Society Magazine

Brits Only Get 47 Minutes of Peace and Quiet a Day

Posted on the 07 October 2016 by 72point @72hub
Brits Only Get 47 Minutes of Peace and Quiet a Day


The average British adult gets just 47 minutes of peace and quiet a day, according to research.

Our waking hours are bombarded with everything from constant mobile phone update 'pings' and barking dogs to neighbours' leaf-blowers and offspring listening to heavy metal.

And the home is no refuge - in fact it's the source of most of the top 50 noise disturbances.

Irritating rackets include kids' computer games, the TV droning away in another room and the washing machine constantly churning away.

Six in 10 people reckon the only time they enjoy complete silence is when they're in bed - but for an unfortunate 14 per cent a partner's snoring ruins any hope of calm.

Sarah White from British Gypsum, manufacturers of Sound Solutions products, which conducted the survey of 2,000 adults, said: "Having just five and a half hours of complete peace and quiet a week is not enough for any individual to truly relax and unwind.

"Today's busy lifestyles mean people very rarely get time to themselves, and even when they do - they still have to endure noise from neighbours, demanding children and home appliances."

Neighbours are a big cause for concern, as their inability to do their gardening or DIY quietly and their need to talk loudly or argue ruins the peace for many.

Over a quarter of those polled have been forced to move house because of noisy neighbours.

The living room emerged as the hub of all activity in the house, with 43 per cent of people saying it is noisiest, followed by the kitchen for 37 per cent.

In a bid to get some peace and quiet, 46 per cent of adults are most likely to nip off to their own bedroom to avoid the children, partner and pets.

A third of people will run a bath to get away from unwanted noise, while four in 10 will bury their head in a good book to block everything out.

Going to bed is the only way to get 'me time' for 30 per cent of those polled, while 25 per cent make their way into the garden for a little 'potter' if they want to escape.

Other ways people strive for peace and quiet are going for a run, meditating or doing a bit of baking.

A fifth will disappear to the toilet as it is the only place they are likely to be undisturbed.

Perhaps surprisingly, it is the husband or wife who gets the most blame for ruining the peace at home (29 per cent), followed by the children (24 per cent), the neighbours (19 per cent) and the dog (12 per cent).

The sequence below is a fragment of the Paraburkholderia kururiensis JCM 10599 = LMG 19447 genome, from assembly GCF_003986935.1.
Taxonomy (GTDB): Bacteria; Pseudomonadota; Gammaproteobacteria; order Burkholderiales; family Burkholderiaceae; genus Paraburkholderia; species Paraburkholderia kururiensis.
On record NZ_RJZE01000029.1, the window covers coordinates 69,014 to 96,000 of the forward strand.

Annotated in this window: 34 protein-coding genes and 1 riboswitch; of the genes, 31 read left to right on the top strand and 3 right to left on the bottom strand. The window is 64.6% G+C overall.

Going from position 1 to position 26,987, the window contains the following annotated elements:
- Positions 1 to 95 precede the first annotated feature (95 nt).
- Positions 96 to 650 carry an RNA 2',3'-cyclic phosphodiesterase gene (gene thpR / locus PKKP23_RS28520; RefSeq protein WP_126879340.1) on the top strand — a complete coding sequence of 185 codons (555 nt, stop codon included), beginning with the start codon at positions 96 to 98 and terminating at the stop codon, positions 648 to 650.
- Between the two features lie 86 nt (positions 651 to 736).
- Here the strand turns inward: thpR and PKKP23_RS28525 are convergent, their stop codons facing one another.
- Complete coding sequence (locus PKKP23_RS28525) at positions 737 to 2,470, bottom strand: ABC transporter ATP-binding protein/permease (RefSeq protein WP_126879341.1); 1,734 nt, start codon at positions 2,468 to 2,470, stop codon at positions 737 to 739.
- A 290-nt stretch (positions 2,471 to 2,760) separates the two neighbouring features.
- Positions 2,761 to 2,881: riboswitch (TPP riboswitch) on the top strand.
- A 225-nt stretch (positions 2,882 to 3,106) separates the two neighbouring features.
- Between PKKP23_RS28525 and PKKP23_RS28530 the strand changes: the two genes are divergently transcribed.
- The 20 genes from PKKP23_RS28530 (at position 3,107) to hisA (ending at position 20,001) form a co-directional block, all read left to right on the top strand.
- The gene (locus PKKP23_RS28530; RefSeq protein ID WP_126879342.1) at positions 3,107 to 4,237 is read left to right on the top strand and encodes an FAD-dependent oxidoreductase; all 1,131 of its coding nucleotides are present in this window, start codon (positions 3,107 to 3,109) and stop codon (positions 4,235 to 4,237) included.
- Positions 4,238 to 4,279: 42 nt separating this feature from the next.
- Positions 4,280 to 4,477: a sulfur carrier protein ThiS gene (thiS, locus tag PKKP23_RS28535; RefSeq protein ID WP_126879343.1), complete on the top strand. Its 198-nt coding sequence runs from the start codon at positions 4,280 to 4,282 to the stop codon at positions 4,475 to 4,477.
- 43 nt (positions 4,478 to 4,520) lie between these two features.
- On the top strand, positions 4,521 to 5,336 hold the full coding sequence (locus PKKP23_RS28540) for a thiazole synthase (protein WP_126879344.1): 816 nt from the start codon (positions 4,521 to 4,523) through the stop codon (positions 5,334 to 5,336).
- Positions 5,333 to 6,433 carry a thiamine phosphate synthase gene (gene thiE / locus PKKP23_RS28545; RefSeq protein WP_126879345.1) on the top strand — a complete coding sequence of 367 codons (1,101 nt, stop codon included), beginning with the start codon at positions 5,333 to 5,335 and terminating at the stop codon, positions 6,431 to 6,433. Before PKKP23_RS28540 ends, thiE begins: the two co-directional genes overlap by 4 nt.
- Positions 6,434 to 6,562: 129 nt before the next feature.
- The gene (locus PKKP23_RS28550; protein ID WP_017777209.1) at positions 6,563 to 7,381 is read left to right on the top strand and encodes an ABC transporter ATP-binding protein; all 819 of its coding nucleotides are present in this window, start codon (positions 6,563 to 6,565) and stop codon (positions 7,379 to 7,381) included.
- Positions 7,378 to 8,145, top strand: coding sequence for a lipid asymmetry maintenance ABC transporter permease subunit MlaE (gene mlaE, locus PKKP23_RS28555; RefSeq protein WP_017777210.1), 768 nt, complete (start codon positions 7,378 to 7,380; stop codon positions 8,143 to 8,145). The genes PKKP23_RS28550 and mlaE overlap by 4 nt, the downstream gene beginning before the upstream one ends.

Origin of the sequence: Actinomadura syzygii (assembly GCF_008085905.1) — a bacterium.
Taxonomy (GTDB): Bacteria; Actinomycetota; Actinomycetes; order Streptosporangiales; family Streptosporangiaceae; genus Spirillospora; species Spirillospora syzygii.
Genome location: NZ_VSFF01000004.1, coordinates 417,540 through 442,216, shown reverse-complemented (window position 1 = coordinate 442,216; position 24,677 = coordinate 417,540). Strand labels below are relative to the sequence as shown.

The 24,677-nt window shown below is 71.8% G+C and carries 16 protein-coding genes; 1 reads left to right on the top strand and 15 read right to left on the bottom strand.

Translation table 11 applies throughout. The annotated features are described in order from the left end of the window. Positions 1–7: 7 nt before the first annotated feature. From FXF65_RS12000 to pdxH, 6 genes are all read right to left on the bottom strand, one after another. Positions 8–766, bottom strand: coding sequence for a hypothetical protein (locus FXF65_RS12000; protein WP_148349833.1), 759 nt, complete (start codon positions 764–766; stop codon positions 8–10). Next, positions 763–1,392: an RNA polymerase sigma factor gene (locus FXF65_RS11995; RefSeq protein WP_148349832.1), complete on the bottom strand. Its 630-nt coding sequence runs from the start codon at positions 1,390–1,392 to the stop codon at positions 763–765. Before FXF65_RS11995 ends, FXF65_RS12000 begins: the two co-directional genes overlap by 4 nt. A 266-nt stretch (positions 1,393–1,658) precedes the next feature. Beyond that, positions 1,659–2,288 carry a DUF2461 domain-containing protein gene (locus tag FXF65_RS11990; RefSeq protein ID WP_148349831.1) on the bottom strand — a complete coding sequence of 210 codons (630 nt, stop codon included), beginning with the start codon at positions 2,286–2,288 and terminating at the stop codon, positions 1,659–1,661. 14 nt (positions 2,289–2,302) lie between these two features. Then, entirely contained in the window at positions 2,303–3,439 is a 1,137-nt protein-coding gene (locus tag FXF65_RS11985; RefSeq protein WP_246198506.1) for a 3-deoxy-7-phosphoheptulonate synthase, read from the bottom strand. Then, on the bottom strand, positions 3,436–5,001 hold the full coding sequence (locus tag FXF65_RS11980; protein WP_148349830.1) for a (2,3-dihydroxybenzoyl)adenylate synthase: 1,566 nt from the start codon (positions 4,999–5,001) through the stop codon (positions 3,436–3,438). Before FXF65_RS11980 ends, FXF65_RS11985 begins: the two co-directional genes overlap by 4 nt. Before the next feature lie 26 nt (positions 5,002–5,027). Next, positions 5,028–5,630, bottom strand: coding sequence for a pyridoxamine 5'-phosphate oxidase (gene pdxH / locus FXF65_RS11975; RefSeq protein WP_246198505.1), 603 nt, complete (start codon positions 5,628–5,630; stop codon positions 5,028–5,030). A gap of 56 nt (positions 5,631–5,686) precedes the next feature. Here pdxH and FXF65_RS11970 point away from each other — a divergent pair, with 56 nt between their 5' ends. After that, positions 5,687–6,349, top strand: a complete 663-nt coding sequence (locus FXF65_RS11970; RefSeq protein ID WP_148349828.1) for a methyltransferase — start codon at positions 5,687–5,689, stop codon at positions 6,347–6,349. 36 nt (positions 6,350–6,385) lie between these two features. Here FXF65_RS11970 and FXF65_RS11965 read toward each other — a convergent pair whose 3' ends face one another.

Sarah White from British Gypsum continues: "Noise in the home can be the cause of many arguments, but at least it can be resolved by using various sound proofing products. By modifying your home people can live happier, quieter lives, without noise being an issue."

1. Local dogs barking
2. Cars zooming past too quickly
3. Cars revving in the drive
4. Partner snoring
5. Car alarms
6. Doors slamming
7. Washing machine running
8. Car horns
9. The television blaring
10. Next door doing DIY
11. Building work close by
12. The neighbour's lawnmower
13. Telephones ringing
14. The alarm clock going off
15. House alarms
16. Sirens
17. Babies crying
18. Smart phones beeping with Facebook updates or text messages
19. Seagulls
20. Banging gates
21. Cats meowing
22. People making phone calls
23. Planes flying overhead
24. The children nagging you for something
25. Construction noises
26. Creaky floorboards
27. Someone vacuuming
28. The children shouting at each other
29. Children's television
30. Running around upstairs
31. Radio blaring
32. The kettle boiling
33. Clocks ticking
34. Coughing in the background
35. Squeaky door hinges
36. The dishwasher churning
37. Repetitive beeping or noises from children's toys
38. People chewing
39. Cutlery on a plate
40. Children's computer
41. The neighbour's leaf blowers
42. Teenagers listening to heavy metal
43. Blender whirring
44. Dog drinking water
45. Typing loudly
46. Squealing brakes on a bicycle
47. Pens tapping
48. Birds outside
49. The neighbours arguing or shouting
50. People talking in the street

Brits Only Get 47 Minutes of Peace and Quiet a Day
Brits Only Get 47 Minutes of Peace and Quiet a Day

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